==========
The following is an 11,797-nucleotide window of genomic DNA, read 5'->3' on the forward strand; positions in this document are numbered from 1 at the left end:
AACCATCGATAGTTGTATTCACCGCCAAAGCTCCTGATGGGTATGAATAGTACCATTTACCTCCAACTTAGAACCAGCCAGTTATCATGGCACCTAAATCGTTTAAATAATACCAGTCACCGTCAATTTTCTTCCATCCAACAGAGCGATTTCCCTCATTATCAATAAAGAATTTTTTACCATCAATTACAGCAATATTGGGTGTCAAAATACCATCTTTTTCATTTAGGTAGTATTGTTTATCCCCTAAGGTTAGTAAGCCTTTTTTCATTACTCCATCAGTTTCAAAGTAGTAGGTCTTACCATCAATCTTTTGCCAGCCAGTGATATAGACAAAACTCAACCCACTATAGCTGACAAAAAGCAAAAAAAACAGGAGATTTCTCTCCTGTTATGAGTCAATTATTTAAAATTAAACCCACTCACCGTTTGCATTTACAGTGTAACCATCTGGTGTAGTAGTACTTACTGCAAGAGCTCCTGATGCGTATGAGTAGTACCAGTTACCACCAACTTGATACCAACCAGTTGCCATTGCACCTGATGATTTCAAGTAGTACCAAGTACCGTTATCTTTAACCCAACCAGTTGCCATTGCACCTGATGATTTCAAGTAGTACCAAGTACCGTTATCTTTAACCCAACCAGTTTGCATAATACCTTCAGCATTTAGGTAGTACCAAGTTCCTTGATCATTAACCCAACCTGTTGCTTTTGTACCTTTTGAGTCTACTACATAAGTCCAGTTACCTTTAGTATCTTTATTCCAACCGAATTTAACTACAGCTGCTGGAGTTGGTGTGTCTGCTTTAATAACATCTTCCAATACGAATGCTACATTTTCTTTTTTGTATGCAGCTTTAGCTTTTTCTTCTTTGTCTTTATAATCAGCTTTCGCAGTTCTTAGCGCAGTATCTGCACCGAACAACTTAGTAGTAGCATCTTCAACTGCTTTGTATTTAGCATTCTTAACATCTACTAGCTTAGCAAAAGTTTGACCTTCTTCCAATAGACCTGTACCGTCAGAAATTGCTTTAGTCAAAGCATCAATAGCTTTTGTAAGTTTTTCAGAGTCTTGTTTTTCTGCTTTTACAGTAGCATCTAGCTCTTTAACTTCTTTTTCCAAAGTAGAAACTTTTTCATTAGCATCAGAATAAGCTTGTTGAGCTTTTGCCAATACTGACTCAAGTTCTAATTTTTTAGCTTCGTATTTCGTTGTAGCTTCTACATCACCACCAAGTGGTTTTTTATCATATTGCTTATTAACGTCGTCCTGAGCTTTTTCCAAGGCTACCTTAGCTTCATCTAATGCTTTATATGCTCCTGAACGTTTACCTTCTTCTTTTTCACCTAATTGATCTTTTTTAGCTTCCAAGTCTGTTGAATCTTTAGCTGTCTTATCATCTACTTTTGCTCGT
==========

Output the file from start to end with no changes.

The following is an 11,797-nucleotide window of genomic DNA, read 5'->3' on the forward strand; positions in this document are numbered from 1 at the left end:
AACCATCGATAGTTGTATTCACCGCCAAAGCTCCTGATGGGTATGAATAGTACCATTTACCTCCAACTTAGAACCAGCCAGTTATCATGGCACCTAAATCGTTTAAATAATACCAGTCACCGTCAATTTTCTTCCATCCAACAGAGCGATTTCCCTCATTATCAATAAAGAATTTTTTACCATCAATTACAGCAATATTGGGTGTCAAAATACCATCTTTTTCATTTAGGTAGTATTGTTTATCCCCTAAGGTTAGTAAGCCTTTTTTCATTACTCCATCAGTTTCAAAGTAGTAGGTCTTACCATCAATCTTTTGCCAGCCAGTGATATAGACAAAACTCAACCCACTATAGCTGACAAAAAGCAAAAAAAACAGGAGATTTCTCTCCTGTTATGAGTCAATTATTTAAAATTAAACCCACTCACCGTTTGCATTTACAGTGTAACCATCTGGTGTAGTAGTACTTACTGCAAGAGCTCCTGATGCGTATGAGTAGTACCAGTTACCACCAACTTGATACCAACCAGTTGCCATTGCACCTGATGATTTCAAGTAGTACCAAGTACCGTTATCTTTAACCCAACCAGTTGCCATTGCACCTGATGATTTCAAGTAGTACCAAGTACCGTTATCTTTAACCCAACCAGTTTGCATAATACCTTCAGCATTTAGGTAGTACCAAGTTCCTTGATCATTAACCCAACCTGTTGCTTTTGTACCTTTTGAGTCTACTACATAAGTCCAGTTACCTTTAGTATCTTTATTCCAACCGAATTTAACTACAGCTGCTGGAGTTGGTGTGTCTGCTTTAATAACATCTTCCAATACGAATGCTACATTTTCTTTTTTGTATGCAGCTTTAGCTTTTTCTTCTTTGTCTTTATAATCAGCTTTCGCAGTTCTTAGCGCAGTATCTGCACCGAACAACTTAGTAGTAGCATCTTCAACTGCTTTGTATTTAGCATTCTTAACATCTACTAGCTTAGCAAAAGTTTGACCTTCTTCCAATAGACCTGTACCGTCAGAAATTGCTTTAGTCAAAGCATCAATAGCTTTTGTAAGTTTTTCAGAGTCTTGTTTTTCTGCTTTTACAGTAGCATCTAGCTCTTTAACTTCTTTTTCCAAAGTAGAAACTTTTTCATTAGCATCAGAATAAGCTTGTTGAGCTTTTGCCAATACTGACTCAAGTTCTAATTTTTTAGCTTCGTATTTCGTTGTAGCTTCTACATCACCACCAAGTGGTTTTTTATCATATTGCTTATTAACGTCGTCCTGAGCTTTTTCCAAGGCTACCTTAGCTTCATCTAATGCTTTATATGCTCCTGAACGTTTACCTTCTTCTTTTTCACCTAATTGATCTTTTTTAGCTTCCAAGTCTGTTGAATCTTTAGCTGTCTTATCATCTACTTTTGCTCGT